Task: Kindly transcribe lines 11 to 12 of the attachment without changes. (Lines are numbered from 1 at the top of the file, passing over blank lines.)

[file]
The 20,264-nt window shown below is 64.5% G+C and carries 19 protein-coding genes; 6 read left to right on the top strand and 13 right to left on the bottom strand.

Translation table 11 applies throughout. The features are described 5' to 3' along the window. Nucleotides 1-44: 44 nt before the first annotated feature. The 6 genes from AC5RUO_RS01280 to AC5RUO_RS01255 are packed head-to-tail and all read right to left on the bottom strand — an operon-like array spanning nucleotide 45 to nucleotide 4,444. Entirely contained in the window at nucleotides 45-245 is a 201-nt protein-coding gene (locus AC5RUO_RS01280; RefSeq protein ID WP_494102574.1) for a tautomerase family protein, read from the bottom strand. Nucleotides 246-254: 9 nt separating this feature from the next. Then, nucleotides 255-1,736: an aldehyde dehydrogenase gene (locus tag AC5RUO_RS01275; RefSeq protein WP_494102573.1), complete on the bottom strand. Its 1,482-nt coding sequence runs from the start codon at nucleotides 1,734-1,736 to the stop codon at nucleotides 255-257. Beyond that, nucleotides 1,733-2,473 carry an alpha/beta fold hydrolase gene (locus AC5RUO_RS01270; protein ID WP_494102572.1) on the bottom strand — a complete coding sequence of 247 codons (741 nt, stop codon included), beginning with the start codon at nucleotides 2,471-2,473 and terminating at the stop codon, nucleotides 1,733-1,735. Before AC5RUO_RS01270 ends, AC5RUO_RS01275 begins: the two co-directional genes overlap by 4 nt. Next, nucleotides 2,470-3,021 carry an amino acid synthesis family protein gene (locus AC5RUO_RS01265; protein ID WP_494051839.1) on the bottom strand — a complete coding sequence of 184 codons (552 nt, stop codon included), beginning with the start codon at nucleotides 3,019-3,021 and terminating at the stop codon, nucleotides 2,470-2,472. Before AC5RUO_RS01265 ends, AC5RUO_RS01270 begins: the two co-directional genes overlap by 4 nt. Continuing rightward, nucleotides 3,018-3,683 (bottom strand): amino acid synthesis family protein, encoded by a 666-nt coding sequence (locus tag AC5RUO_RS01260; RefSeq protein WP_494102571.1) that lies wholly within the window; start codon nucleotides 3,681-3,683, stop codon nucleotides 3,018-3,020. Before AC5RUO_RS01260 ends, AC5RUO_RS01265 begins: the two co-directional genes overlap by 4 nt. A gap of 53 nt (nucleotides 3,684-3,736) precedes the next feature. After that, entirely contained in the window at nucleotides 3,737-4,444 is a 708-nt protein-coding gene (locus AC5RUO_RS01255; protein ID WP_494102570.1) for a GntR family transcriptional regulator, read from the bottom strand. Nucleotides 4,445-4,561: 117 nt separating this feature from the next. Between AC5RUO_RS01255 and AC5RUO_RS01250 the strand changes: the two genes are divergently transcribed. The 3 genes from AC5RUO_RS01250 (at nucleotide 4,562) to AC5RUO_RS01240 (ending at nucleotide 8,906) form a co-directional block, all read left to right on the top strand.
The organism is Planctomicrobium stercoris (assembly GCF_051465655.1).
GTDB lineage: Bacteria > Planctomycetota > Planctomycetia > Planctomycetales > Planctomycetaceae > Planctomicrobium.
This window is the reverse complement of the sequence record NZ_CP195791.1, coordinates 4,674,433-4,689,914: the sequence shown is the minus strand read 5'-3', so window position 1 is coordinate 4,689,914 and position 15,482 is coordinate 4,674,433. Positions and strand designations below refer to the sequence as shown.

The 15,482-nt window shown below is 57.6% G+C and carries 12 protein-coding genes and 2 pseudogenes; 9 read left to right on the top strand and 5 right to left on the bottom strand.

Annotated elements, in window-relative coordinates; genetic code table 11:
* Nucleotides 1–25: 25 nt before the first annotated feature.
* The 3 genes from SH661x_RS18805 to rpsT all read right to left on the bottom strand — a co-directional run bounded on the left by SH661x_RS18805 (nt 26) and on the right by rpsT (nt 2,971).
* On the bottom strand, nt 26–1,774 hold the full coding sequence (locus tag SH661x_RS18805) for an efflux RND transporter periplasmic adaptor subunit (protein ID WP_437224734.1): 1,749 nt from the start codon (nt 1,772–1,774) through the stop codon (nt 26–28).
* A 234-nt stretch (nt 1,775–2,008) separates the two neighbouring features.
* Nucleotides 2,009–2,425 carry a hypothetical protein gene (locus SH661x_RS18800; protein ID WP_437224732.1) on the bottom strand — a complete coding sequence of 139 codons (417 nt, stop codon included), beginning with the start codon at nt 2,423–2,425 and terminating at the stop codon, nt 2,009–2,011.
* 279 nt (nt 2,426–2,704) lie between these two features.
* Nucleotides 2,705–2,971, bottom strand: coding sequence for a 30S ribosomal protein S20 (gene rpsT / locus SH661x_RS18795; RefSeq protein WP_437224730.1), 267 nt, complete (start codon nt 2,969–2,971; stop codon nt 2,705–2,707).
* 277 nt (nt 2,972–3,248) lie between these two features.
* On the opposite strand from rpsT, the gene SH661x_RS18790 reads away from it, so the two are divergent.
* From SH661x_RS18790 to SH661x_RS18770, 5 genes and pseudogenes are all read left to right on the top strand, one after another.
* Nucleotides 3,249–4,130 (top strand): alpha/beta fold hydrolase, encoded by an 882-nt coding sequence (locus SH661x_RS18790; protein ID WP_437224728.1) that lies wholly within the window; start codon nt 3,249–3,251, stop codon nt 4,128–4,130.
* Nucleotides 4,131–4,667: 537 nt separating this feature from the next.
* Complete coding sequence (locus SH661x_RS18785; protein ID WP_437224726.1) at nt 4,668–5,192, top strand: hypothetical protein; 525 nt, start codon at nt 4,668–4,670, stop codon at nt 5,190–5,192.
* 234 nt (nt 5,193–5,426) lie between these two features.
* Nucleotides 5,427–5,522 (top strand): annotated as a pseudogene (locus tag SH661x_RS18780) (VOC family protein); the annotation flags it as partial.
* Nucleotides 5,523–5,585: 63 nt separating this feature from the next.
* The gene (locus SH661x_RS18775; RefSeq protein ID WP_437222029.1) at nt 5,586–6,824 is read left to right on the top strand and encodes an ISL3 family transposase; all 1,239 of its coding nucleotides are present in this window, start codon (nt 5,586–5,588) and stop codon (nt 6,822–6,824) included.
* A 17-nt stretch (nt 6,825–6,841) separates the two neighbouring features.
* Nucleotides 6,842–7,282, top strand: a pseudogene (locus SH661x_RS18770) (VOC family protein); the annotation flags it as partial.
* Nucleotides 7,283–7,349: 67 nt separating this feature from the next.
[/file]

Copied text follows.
* A 234-nt stretch (nt 1,775–2,008) separates the two neighbouring features.
* Nucleotides 2,009–2,425 carry a hypothetical protein gene (locus SH661x_RS18800; protein ID WP_437224732.1) on the bottom strand — a complete coding sequence of 139 codons (417 nt, stop codon included), beginning with the start codon at nt 2,423–2,425 and terminating at the stop codon, nt 2,009–2,011.